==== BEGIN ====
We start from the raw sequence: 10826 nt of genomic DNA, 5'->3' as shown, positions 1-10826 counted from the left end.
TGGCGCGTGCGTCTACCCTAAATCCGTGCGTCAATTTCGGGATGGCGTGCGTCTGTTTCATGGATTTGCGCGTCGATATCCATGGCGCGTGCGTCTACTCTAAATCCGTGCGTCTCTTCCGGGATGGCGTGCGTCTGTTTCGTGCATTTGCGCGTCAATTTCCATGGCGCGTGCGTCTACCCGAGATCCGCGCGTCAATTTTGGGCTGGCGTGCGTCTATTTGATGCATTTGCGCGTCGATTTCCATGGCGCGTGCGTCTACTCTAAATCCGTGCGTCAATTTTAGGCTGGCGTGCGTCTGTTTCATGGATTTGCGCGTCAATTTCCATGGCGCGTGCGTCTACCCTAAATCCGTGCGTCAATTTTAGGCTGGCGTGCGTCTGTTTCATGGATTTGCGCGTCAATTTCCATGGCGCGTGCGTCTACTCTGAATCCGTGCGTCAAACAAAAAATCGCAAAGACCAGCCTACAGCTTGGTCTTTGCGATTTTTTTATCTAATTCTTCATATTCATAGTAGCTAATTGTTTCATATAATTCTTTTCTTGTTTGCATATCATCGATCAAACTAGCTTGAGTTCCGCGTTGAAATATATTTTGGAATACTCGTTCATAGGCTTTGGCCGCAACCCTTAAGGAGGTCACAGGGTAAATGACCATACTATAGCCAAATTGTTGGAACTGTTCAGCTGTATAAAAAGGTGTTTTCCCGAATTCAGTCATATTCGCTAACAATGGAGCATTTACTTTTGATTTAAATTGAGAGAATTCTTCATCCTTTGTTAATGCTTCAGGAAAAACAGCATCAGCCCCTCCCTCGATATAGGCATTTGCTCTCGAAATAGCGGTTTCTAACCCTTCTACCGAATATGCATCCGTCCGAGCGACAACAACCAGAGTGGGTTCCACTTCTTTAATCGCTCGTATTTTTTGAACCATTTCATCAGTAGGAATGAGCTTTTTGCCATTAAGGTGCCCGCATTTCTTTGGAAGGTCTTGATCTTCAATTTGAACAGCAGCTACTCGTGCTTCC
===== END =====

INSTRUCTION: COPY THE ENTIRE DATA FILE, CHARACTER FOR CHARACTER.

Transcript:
We start from the raw sequence: 10826 nt of genomic DNA, 5'->3' as shown, positions 1-10826 counted from the left end.
TGGCGCGTGCGTCTACCCTAAATCCGTGCGTCAATTTCGGGATGGCGTGCGTCTGTTTCATGGATTTGCGCGTCGATATCCATGGCGCGTGCGTCTACTCTAAATCCGTGCGTCTCTTCCGGGATGGCGTGCGTCTGTTTCGTGCATTTGCGCGTCAATTTCCATGGCGCGTGCGTCTACCCGAGATCCGCGCGTCAATTTTGGGCTGGCGTGCGTCTATTTGATGCATTTGCGCGTCGATTTCCATGGCGCGTGCGTCTACTCTAAATCCGTGCGTCAATTTTAGGCTGGCGTGCGTCTGTTTCATGGATTTGCGCGTCAATTTCCATGGCGCGTGCGTCTACCCTAAATCCGTGCGTCAATTTTAGGCTGGCGTGCGTCTGTTTCATGGATTTGCGCGTCAATTTCCATGGCGCGTGCGTCTACTCTGAATCCGTGCGTCAAACAAAAAATCGCAAAGACCAGCCTACAGCTTGGTCTTTGCGATTTTTTTATCTAATTCTTCATATTCATAGTAGCTAATTGTTTCATATAATTCTTTTCTTGTTTGCATATCATCGATCAAACTAGCTTGAGTTCCGCGTTGAAATATATTTTGGAATACTCGTTCATAGGCTTTGGCCGCAACCCTTAAGGAGGTCACAGGGTAAATGACCATACTATAGCCAAATTGTTGGAACTGTTCAGCTGTATAAAAAGGTGTTTTCCCGAATTCAGTCATATTCGCTAACAATGGAGCATTTACTTTTGATTTAAATTGAGAGAATTCTTCATCCTTTGTTAATGCTTCAGGAAAAACAGCATCAGCCCCTCCCTCGATATAGGCATTTGCTCTCGAAATAGCGGTTTCTAACCCTTCTACCGAATATGCATCCGTCCGAGCGACAACAACCAGAGTGGGTTCCACTTCTTTAATCGCTCGTATTTTTTGAACCATTTCATCAGTAGGAATGAGCTTTTTGCCATTAAGGTGCCCGCATTTCTTTGGAAGGTCTTGATCTTCAATTTGAACAGCAGCTACTCGTGCTTCC